Bound and gagged by neoliberalism: sustaining liberal democracy by unfettering community services
thesisposted on 28.03.2022, 18:51 by Christopher N. Walker
Community managed organisations are integral to liberal democracy. They enfranchise the vulnerable, facilitate discourse, and uphold the social, civil, and political rights which assure the equality of worth and dignity inherent to citizenship and democratic process. This study adopted a mixed method design within a pre-post, one-arm quasi-experiment to evaluate the efficacy and acceptability of a mobile social networking application, connected with a wearable tracker, to promote physical activity. Quantitative results were analyzed using descriptive and inferential statistics. Interviews and focus groups were conducted before and after the intervention to explore users' perspectives. Many years of neoliberal reform have, however, undermined service providers' operational agility and sustainability, rendering them ill-equipped to survive the next phase of neoliberalisation - the competitive market environment of the National Disability Insurance Scheme. Service providers' adaptability to these changes is, however, critical. Their actions over the next few years will have profound implications for Australian society, extending far beyond the consequences of interruptions in service to their consumers. As the mediators of citizen-state relations, whether - and how - community managed organisations survive competition, both with one another and with incoming for-profit providers, will substantively affect the nature of liberal democracy in Australia. This thesis adopts a semiotics-informed approach to understanding how community-workers reconcile fundamental conflicts arising from neoliberalisation of the welfare-state within which they are systematically and ontologically embedded. It advances a conceptual framework for understanding sensemaking, identity, and agency within dissonant reforms; discusses the implications for non-profit sustainability and liberal-democracy; and contributes to sensemaking and community-development literatures.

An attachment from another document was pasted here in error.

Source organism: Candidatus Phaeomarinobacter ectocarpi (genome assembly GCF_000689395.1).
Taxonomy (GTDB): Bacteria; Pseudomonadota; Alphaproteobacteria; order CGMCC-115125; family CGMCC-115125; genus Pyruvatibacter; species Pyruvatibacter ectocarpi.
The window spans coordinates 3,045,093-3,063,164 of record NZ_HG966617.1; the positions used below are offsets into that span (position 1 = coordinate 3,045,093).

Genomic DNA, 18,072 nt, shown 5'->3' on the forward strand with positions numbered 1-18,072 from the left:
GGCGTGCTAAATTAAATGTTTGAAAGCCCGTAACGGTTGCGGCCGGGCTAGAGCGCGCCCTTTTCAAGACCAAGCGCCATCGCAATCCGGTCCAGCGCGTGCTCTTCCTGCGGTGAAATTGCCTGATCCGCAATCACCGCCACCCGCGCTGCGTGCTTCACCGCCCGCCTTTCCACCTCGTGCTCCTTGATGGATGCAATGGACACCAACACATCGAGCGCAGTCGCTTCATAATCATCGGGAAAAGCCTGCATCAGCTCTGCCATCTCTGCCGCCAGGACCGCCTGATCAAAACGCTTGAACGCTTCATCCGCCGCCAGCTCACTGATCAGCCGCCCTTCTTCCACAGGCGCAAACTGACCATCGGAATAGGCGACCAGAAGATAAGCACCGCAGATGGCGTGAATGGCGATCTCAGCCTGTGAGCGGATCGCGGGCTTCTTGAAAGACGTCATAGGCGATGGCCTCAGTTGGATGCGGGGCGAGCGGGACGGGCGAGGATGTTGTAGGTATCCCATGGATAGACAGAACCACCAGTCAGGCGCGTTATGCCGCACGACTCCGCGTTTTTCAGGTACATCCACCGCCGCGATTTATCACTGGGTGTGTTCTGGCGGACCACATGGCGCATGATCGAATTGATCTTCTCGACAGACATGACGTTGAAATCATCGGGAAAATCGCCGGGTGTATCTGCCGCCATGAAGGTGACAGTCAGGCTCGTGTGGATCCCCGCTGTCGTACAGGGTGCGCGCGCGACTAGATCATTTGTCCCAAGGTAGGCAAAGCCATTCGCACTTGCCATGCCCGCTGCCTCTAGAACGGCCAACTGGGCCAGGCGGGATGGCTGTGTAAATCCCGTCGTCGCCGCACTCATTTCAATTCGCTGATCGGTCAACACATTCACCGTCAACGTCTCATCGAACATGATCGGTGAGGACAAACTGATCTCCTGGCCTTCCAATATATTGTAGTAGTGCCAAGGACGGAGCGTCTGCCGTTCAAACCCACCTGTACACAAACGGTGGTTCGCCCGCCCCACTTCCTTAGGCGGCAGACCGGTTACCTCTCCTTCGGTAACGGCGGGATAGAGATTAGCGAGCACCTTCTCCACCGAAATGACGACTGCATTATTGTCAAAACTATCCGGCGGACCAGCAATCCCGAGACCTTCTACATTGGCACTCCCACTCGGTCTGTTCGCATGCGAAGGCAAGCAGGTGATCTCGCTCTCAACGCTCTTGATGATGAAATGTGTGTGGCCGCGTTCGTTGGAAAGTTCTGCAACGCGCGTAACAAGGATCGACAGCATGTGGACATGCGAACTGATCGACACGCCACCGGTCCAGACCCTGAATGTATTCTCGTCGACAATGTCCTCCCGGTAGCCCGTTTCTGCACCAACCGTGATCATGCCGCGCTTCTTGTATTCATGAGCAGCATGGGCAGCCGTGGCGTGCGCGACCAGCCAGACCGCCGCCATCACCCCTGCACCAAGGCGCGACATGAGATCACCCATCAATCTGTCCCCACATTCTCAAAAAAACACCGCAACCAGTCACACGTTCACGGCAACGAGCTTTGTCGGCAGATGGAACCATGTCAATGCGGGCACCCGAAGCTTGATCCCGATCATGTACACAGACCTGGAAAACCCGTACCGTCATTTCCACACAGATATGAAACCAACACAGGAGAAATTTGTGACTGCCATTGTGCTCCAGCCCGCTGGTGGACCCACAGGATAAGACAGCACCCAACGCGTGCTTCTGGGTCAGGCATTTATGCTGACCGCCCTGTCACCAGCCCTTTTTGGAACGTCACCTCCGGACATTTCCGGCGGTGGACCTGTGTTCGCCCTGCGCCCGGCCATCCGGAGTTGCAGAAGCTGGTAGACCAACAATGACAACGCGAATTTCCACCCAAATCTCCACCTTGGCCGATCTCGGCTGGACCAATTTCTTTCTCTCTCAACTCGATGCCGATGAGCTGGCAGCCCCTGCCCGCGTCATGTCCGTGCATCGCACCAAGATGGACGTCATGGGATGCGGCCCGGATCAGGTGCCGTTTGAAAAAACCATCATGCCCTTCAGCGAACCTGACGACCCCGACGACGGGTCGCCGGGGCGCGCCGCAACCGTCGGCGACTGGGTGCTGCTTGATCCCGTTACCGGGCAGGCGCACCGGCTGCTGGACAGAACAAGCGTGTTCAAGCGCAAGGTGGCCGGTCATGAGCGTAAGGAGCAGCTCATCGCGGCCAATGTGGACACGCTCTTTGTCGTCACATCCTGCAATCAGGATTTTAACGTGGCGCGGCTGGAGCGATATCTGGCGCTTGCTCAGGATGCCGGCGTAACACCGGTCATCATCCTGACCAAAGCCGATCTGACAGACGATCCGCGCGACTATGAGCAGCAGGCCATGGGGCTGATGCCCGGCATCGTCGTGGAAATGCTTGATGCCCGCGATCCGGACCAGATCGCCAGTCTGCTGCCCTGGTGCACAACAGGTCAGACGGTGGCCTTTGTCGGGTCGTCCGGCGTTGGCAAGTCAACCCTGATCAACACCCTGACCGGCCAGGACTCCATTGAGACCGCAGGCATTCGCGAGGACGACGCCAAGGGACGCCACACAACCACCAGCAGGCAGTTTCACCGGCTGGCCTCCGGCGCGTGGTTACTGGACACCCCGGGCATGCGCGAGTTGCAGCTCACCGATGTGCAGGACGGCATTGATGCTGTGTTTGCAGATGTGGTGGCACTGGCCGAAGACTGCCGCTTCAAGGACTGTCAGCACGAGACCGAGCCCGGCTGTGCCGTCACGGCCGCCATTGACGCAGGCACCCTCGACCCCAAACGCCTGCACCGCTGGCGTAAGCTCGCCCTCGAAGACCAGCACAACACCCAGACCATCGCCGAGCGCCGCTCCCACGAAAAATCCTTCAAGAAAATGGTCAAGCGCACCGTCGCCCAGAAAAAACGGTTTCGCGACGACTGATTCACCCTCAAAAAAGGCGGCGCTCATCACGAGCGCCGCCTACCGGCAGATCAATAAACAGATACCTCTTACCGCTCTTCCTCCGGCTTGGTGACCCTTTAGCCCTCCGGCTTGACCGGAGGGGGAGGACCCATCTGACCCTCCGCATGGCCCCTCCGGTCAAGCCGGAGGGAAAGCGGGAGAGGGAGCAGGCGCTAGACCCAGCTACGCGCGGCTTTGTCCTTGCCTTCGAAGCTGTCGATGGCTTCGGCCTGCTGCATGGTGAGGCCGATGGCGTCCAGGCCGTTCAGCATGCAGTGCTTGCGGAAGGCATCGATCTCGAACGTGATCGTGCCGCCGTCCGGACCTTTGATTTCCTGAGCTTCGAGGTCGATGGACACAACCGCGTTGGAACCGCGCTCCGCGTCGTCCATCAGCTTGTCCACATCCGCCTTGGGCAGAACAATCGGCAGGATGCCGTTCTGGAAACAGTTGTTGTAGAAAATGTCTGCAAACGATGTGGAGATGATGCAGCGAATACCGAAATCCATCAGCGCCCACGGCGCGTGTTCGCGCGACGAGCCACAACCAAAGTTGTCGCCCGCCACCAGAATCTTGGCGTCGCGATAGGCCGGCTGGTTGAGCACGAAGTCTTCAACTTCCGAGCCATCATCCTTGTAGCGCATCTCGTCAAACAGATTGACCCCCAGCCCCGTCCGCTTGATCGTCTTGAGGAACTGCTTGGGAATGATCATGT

Alternative TitleBound and gagged in the community.
Table of ContentsChapter 1. Introduction -- Chapter 2. What is the Welfare State? -- Chapter 3. The rise of neoliberalism -- Chapter 4. Neoliberalising Australia's Welfare State -- Chapter 5. Language creates meaning -- Chapter 6. Domination by division -- Chapter 7. Weick's sensemaking perspective -- Chapter 8. Bricolage -- Chapter 9. Reuniting, renewing, and re-energising the community sector -- Chapter 10. Thesis conclusion -- End notes -- References.
NotesRunning title: Bound and gagged in the community. Theoretical thesis. Bibliography: pages 111-130
Awarding InstitutionMacquarie University
Degree TypeThesis MRes
DegreeMRes, Macquarie University, Faculty of Business and Economics, Macquarie Graduate School of Management
Department, Centre or SchoolMacquarie Graduate School of Management
Year of Award2019
Principal SupervisorAlison Pullen
RightsCopyright Christopher N. Walker 2019. Copyright disclaimer: http://mq.edu.au/library/copyright
Extent1 online resource (130 pages) illustrations
Former Identifiersmq:72260 http://hdl.handle.net/1959.14/1283008
Neoliberalism -- AustraliaNGONfPdemocracydemocratic processbricolageWelfare statewelfarenonprofitneoconservativeWelfare state -- AustraliacitizenshipAustraliaNeoliberalismpublic choice theory (PCT)sensemakingnew public management (NPM)third sectornarrativeneoliberalsensegivingNational Disability Insurance Scheme (NDIS)ontologyilliberal democracytransformational discoursesemiotics